We have climbed up to Topes de Collantes, at 750 metres in the Escambray Mountains. The road up was as much as a 22% grade, but we were both able to stay on our bikes for the whole climb. This was partly thanks to our lovely adopted son Albert, who offered to carry my heavy stuff in his taxi. Albert convinced us that we should join him for a few days in the mountains. He has done all the reservations and arranged great day excursions for all of us. 

It’s cooler and the rugged jungle around us is wonderful for hiking, bird watching and swimming in pools under waterfalls. A perfect paradise with only one glaring problem: finding food during the day.  I must first say that we will not actually starve, as our host serves us a beautiful breakfast and dinner. Lunch is the challenge. There are at least four restaurants within walking distance, so when we first arrived Albert, Gord and I set out to find a place for lunch. We were told at the first cafeteria that they had no food, but if we phoned ahead they could have some tomorrow. Our next stop was a busy bar where plates of fish were being served out. When we enquired about food we were told that they had just run out. Unconcerned, we walked to a recommended house that serves a delicious lunch. Once again she shook her head and said she had no food, but if we arranged it for the following day she would. Gratefully we accepted some of her bananas, which we fell upon famished.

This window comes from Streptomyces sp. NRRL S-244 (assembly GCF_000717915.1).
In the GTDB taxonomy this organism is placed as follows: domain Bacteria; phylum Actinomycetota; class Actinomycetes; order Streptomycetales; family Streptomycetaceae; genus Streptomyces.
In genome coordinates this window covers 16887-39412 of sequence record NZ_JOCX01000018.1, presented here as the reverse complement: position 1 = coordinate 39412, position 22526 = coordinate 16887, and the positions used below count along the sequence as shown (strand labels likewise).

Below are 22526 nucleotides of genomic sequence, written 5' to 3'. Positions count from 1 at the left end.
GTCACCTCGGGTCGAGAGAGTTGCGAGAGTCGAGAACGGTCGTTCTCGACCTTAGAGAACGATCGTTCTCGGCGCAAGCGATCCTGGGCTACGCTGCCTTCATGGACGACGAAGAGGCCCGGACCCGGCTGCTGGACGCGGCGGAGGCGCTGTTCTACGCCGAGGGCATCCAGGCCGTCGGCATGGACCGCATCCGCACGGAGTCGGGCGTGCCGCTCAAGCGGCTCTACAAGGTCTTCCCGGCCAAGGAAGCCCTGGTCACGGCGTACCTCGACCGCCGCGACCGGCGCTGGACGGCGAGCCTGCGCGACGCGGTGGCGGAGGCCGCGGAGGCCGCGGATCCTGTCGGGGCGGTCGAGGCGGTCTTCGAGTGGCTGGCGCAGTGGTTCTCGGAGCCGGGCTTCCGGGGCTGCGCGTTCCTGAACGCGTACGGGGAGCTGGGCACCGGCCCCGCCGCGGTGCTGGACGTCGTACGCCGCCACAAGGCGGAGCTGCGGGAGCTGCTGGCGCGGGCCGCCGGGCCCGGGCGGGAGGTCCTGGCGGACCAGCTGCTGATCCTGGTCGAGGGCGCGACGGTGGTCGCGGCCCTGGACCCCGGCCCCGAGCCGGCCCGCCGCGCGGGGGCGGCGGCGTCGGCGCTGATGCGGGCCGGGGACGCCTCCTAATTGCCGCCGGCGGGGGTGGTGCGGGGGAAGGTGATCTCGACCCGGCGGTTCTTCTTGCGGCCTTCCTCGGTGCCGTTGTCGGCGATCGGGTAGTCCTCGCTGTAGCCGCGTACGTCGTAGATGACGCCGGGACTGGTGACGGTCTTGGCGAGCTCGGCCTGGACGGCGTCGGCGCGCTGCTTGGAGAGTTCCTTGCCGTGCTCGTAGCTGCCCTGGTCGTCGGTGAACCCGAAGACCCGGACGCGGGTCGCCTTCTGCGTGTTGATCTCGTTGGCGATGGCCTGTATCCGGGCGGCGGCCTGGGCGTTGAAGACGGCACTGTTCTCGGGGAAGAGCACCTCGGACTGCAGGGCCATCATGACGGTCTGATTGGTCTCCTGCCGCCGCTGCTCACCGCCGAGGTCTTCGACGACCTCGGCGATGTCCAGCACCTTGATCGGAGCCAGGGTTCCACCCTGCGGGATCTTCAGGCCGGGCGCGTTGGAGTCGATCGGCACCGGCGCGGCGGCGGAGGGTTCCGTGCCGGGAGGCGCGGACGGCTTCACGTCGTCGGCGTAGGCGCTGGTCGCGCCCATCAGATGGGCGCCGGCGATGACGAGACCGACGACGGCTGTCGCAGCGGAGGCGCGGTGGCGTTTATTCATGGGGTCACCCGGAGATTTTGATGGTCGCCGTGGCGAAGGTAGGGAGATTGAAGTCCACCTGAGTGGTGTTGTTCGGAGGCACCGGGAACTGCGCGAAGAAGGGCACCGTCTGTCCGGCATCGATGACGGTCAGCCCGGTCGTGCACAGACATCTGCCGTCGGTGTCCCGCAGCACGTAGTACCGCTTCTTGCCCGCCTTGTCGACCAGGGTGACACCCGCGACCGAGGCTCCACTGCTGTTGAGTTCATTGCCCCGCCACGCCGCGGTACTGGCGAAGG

On our first full day in Topes we did an all day hike snacking only on the peanut bars we brought from Trinidad. When we arrived home our host asked us where we were eating dinner. Apparently we forgot to tell him we wanted to eat with him. Albert couldn’t believe the look on Gordon’s face when he heard the news that dinner was not arranged.  Fortunately, in less than an hour our host made us a beautiful fish dinner. 

The food challenges in Cuba are not entirely about food shortages, although they certainly play a role. For example, today we stopped in at a large restaurant in the morning to let them know we wanted to eat there later. We were told that it wasn’t possible because they only serve tour groups. Marina, the newest member of our travelling family, explained that many government restaurants, like this one, get delivery of the government subsidized food only to resell it to the private businesses. They prefer to sell rather than prepare food!!?! Often they will serve

meals to a couple of prearranged tours, just enough to fall under the government’s radar. 

Availability of food always changes in Cuba and you learn very quickly to take advantage of it when it is available, whether you need it or not. Today we did arrange for a lunch with the lady that gave us bananas the day before. As we were on our way to another hike with full bellies we found a place selling ice cream and local chocolate. Marina insisted we buy it right away, because we might not have the opportunity again. Today was a three full meal day with chocolate and guava ice cream- heaven!  (Postscript:  The following day I returned to the House of Chocolate to find they had neither chocolate nor ice cream.  In fact, despite being fully staffed, they had no food at all.)

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